Chapter 2 Dinner at Jefferson's 31
Chapter 3 Potomac Fever 53
Chapter 4 A Cloudy Business 81
Chapter 5 The Metropolis of America 103
Chapter 6 An Alarming and Serious Time 125
Chapter 7 Irresistible Temptations 149
Chapter 8 A Scene of Distress 175
Chapter 9 The General's Last Campaign 201
Chapter 10 The Capital of a Great Nation 229
Epilogue Summer, 1814 259
Selected Bibliography 341
What People are Saying About This
A splendid and eminently readable account of both the seamy and idealistic impulses that placed our nation’s capital where it is, and an excellent reminder of the importance of land speculation in our political history from the very beginning to today.
Most Helpful Customer Reviews
Bordewich¿s narrative about the ¿making¿ of Washington DC is quite an engaging read. Evidencing a strong critical demeanor ¿ occasionally bordering on angst ¿ the author covers the agendas and foibles of such figures as L¿Enfant, the commissioners, the speculators, and the Founding Fathers as the Potomac deal developed. Also significant is the laudable focus on the central role of African Americans ¿ free and enslaved ¿ in the building of the city. There¿s such an emphasis, in fact, that I¿m surprised this doesn¿t at least inform the book's subtitle. The inclusion of a Benjamin Banneker portrait ¿ Mt Rushmore-like ¿ alongside three of the white dudes that show up on our currency is the only tell-tale sign of Bordewich¿s serious presentation of the issues around slavery, Philadelphia¿s abolitionist milieu, and the impossibility of DC¿s realization without such forced labor. To balance his focus on this oft-ignored contribution (which, unfortunately must cope with an obvious dearth of archival documentation), Bordewich openly portrays the bumbling incompetence, graft, and/or self-interest that tended to undermine the supposed noble intentions granted to many of the original movers, shakers, and (literally) Big Wigs involved. It¿s very entertaining - I could easily imagine our contemporary political elite repeating this near-fiasco today (if only they could figure out how to collect taxes from billionaires).My only disappointment (as is typical, through not reading the book jacket description) is that ¿ after recently reading a biography about L¿Enfant ¿ I had hoped that this book would cover a longer period of Washington¿s development. I somehow thought that Bordewich would conclude with Marion Barry¿s pipe or something. But alas, the timeline is exactly the same; tons of attention to the first ten ill-fated years with a quick segue to Grant¿s decision to finally fund this damn thing once and for all. Nonetheless, this is certainly a terrific story of our Capital¿s origins.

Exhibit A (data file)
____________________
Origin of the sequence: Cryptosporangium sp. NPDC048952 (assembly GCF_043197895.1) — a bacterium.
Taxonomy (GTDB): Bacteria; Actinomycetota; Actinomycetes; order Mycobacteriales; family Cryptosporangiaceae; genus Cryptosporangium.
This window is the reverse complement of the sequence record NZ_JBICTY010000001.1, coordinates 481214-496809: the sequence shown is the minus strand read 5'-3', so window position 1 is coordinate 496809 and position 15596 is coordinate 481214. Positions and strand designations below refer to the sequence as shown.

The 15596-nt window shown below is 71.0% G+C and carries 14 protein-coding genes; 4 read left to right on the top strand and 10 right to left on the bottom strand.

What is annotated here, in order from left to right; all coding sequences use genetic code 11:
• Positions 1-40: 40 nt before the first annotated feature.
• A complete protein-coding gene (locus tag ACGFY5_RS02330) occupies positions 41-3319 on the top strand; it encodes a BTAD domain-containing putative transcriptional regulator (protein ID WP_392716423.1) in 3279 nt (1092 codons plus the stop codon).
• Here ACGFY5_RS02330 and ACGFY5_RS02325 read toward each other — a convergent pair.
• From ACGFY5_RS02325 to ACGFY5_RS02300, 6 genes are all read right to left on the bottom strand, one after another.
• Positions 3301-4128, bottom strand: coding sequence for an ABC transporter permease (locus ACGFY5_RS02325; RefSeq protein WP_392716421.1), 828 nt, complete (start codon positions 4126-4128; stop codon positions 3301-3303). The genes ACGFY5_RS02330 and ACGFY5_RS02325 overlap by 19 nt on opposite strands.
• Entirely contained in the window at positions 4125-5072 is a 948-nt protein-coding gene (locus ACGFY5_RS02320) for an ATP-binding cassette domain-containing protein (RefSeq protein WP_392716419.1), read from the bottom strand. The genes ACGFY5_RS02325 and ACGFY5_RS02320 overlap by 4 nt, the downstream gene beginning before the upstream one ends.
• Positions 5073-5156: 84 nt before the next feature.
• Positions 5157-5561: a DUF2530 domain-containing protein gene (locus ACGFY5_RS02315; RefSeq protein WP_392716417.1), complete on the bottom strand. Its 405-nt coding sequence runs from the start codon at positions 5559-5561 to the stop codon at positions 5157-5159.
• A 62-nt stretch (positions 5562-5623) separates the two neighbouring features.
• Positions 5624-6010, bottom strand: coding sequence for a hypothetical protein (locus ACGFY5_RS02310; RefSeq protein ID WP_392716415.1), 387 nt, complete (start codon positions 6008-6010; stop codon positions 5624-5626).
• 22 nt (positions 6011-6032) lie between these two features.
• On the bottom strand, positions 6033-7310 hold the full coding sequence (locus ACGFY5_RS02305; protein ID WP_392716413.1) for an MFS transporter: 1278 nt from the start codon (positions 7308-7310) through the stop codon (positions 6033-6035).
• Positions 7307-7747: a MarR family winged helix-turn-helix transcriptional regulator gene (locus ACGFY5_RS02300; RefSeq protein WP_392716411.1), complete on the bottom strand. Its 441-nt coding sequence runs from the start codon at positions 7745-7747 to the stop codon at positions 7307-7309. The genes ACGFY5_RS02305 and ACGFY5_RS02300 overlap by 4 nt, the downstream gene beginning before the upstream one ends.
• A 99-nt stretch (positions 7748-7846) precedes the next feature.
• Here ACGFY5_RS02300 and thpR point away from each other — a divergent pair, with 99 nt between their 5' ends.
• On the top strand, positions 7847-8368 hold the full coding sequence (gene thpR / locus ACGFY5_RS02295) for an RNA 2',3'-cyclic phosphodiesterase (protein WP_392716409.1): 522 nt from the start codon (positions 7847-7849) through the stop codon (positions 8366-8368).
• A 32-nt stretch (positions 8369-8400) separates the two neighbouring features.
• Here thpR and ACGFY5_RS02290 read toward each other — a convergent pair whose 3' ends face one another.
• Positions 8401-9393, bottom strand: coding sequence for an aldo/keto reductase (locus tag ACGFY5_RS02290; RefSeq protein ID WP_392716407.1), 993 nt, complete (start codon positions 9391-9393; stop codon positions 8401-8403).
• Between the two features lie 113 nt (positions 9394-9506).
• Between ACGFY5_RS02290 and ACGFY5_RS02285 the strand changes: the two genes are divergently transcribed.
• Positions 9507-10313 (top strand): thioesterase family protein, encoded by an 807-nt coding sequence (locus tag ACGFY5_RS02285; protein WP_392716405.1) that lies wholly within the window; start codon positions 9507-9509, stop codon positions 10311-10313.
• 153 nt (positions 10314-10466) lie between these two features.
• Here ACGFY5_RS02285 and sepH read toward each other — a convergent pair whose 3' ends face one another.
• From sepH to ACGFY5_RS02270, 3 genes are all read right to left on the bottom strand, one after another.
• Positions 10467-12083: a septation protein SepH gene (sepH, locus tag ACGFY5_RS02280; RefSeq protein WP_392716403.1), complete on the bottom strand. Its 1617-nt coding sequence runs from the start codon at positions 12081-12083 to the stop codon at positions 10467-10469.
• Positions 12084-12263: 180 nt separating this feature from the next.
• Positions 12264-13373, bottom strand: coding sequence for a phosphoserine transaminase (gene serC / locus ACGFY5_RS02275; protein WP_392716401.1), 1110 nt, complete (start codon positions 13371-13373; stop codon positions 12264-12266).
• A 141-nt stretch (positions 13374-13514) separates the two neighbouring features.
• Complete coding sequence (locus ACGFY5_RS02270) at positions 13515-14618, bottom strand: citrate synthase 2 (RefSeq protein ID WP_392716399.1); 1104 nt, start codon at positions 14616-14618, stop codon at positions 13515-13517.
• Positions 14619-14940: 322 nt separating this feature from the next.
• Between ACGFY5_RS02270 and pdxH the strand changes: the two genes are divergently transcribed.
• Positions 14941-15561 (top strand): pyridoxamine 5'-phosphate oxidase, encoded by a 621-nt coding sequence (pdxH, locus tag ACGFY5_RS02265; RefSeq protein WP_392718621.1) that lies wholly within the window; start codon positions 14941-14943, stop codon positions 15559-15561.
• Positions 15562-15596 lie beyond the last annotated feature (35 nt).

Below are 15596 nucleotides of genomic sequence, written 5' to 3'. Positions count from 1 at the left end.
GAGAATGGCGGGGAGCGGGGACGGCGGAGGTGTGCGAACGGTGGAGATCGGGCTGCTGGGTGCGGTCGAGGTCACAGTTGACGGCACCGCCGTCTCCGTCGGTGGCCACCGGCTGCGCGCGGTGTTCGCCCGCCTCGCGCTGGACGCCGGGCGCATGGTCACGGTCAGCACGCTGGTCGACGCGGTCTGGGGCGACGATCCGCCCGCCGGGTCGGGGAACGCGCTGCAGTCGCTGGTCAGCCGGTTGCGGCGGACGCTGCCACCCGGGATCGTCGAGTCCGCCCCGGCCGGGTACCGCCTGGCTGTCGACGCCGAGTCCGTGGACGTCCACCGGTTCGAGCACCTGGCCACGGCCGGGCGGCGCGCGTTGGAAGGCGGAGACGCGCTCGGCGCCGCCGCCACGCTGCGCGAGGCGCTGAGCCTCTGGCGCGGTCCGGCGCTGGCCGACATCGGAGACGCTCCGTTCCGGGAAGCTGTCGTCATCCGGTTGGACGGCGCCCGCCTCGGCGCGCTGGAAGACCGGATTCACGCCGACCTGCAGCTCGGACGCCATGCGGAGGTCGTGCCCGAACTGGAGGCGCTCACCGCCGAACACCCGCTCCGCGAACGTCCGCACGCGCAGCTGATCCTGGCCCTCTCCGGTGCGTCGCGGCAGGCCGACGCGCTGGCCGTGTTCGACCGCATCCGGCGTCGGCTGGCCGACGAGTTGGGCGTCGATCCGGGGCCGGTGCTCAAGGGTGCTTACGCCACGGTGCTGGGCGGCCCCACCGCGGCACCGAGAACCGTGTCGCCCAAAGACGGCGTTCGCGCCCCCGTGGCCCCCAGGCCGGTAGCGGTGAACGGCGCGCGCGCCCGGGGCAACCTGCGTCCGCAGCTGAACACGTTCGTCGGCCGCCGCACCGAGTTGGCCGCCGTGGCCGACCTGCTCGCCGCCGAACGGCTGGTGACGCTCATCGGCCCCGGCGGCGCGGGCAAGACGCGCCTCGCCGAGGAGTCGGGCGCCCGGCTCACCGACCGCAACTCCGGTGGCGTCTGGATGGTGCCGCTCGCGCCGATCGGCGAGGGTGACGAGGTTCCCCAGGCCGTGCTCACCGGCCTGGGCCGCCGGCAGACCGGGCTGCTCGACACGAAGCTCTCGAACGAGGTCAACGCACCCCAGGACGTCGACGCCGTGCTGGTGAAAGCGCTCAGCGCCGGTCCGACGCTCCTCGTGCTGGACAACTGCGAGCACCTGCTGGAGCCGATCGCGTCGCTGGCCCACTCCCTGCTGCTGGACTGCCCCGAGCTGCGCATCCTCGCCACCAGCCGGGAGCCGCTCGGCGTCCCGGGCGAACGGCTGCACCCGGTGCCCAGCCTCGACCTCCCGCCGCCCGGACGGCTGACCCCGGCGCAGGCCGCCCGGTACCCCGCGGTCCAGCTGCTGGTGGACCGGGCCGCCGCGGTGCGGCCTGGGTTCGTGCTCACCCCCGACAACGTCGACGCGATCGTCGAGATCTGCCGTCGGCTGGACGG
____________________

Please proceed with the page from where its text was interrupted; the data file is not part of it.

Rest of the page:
In this book Fergus M. Bordewich chronicles the early history of the nation's capital of the U.S.A., highlighting the political struggles, sectional rivalry, backroom dealing, and big money that led to the 1790 establishment of Washington, D.C. The author discusses the people involved in the city's construction, including engineer Peter L'Enfant, African American surveyor Benjamin Banneker, and he does write about the slaves who did a majority of the heavy labor. If it was the author's intent to just write about the original choice of placement, the difficulties and corruption that took place to give the U.S.A. the capital they have now he did a good introduction and that is what I rated it on. As to the actual construction and completion of the nation's capital this book is just a look at the beginning with mention of how the completion came to be. It is a shame that the author's polemics could not have been left out of this writing.